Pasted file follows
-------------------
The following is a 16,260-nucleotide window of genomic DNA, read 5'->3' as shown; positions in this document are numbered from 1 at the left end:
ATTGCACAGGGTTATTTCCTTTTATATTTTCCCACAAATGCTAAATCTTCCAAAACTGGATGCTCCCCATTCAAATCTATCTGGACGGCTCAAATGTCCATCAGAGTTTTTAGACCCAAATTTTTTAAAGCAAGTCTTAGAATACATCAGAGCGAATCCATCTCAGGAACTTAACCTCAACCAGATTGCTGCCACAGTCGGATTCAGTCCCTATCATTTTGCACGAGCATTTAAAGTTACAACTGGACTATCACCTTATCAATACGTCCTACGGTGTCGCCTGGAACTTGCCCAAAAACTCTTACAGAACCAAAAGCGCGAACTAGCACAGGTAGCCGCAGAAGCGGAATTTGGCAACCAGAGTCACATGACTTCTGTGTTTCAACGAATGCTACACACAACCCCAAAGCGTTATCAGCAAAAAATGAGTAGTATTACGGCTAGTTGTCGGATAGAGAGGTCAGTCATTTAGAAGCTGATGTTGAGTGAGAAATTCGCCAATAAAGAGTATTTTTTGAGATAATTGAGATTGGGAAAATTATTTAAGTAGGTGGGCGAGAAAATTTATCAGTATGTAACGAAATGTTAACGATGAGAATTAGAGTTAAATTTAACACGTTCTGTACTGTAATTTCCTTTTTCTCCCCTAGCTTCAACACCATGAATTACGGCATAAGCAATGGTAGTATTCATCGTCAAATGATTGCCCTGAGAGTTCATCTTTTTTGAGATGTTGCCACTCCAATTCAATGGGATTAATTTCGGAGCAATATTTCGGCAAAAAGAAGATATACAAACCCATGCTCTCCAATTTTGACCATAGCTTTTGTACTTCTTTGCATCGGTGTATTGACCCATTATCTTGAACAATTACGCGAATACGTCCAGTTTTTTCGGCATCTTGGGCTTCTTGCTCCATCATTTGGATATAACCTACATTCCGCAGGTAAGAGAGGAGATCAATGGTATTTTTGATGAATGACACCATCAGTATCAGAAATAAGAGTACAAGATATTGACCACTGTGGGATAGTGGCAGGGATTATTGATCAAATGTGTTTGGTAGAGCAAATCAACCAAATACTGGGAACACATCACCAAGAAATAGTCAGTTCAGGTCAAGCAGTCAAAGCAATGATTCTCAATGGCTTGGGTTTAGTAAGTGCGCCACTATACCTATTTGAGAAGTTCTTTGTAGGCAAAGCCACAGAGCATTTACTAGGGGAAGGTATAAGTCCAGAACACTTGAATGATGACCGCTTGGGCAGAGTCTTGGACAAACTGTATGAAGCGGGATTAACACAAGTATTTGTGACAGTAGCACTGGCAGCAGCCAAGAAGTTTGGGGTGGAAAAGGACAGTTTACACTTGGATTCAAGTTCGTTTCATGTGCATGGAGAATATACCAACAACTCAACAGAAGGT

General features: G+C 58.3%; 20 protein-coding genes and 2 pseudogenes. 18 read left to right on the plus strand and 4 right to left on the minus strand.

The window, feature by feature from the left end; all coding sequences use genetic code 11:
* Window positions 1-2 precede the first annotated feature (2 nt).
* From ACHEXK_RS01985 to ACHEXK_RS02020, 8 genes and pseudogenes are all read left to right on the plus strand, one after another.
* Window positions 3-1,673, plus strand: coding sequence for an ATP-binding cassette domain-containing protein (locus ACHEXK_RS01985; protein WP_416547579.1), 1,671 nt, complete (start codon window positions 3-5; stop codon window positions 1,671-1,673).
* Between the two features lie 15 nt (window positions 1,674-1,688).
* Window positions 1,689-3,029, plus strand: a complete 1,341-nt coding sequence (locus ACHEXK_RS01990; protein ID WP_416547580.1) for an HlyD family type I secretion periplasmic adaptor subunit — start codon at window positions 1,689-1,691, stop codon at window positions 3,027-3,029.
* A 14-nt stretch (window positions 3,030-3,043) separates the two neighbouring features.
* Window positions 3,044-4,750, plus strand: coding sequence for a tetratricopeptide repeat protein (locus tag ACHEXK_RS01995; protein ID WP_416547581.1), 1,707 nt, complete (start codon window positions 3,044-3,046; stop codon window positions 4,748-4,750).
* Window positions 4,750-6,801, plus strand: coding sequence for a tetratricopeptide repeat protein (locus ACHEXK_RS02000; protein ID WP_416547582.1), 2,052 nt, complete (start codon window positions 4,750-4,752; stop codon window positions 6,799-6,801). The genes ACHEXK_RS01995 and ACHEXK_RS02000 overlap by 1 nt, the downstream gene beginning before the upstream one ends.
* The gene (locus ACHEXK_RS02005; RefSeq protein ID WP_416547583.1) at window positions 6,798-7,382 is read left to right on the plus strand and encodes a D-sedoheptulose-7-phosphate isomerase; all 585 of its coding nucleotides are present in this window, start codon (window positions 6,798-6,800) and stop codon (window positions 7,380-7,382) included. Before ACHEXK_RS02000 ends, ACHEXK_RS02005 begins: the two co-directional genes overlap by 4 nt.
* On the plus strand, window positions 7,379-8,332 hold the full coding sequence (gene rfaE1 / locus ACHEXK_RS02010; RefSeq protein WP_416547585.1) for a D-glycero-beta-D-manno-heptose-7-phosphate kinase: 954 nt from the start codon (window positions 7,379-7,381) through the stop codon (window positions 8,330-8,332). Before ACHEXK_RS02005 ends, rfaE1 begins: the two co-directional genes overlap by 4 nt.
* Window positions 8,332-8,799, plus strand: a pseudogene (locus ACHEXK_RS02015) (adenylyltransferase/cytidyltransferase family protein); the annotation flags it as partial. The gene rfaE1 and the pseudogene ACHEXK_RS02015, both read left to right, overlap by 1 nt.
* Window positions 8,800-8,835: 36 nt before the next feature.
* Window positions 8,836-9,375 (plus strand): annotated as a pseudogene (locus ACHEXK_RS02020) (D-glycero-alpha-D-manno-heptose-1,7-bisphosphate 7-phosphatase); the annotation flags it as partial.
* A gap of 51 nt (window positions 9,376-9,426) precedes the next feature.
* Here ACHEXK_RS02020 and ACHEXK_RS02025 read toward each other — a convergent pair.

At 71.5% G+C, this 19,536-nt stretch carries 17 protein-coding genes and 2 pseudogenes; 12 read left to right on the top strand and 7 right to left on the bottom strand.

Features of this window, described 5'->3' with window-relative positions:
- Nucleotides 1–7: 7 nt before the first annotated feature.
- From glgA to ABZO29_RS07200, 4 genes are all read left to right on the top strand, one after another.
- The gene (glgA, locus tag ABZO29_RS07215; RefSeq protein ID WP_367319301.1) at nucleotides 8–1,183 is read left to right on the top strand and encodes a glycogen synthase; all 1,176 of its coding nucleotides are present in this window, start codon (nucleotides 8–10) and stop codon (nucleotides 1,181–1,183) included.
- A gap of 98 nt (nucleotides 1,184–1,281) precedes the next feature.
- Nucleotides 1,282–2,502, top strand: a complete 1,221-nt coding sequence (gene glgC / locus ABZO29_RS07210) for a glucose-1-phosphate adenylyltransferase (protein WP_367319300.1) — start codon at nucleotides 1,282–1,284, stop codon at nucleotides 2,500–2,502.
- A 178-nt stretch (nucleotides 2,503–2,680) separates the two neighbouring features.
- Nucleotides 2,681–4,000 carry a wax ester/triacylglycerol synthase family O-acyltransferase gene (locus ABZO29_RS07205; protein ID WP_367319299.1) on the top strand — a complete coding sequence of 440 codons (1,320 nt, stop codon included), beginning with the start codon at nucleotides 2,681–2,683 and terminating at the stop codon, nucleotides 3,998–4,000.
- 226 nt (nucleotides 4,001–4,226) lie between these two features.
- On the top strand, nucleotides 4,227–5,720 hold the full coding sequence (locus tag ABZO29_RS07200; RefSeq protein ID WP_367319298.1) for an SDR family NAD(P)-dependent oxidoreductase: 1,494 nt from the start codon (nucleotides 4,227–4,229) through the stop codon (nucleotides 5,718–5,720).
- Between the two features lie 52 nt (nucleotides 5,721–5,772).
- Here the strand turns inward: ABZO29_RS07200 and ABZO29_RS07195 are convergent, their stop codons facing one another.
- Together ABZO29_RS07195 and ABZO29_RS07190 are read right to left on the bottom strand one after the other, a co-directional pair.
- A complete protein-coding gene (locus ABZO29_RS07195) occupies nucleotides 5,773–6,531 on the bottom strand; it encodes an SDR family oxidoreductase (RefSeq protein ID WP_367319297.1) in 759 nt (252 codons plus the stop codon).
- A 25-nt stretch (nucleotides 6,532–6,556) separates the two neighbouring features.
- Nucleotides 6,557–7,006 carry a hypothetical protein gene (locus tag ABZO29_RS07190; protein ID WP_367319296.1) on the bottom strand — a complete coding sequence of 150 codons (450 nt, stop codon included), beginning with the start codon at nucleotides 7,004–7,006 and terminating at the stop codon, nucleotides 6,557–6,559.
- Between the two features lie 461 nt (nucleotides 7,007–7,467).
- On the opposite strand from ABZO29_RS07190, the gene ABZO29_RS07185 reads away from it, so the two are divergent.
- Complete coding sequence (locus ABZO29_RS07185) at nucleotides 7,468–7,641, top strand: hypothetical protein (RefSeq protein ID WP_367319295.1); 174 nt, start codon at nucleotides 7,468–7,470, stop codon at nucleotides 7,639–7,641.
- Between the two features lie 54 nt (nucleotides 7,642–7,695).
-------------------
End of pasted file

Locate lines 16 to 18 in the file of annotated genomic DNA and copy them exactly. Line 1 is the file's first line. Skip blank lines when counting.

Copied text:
* Window positions 8,800-8,835: 36 nt before the next feature.
* Window positions 8,836-9,375 (plus strand): annotated as a pseudogene (locus ACHEXK_RS02020) (D-glycero-alpha-D-manno-heptose-1,7-bisphosphate 7-phosphatase); the annotation flags it as partial.
* A gap of 51 nt (window positions 9,376-9,426) precedes the next feature.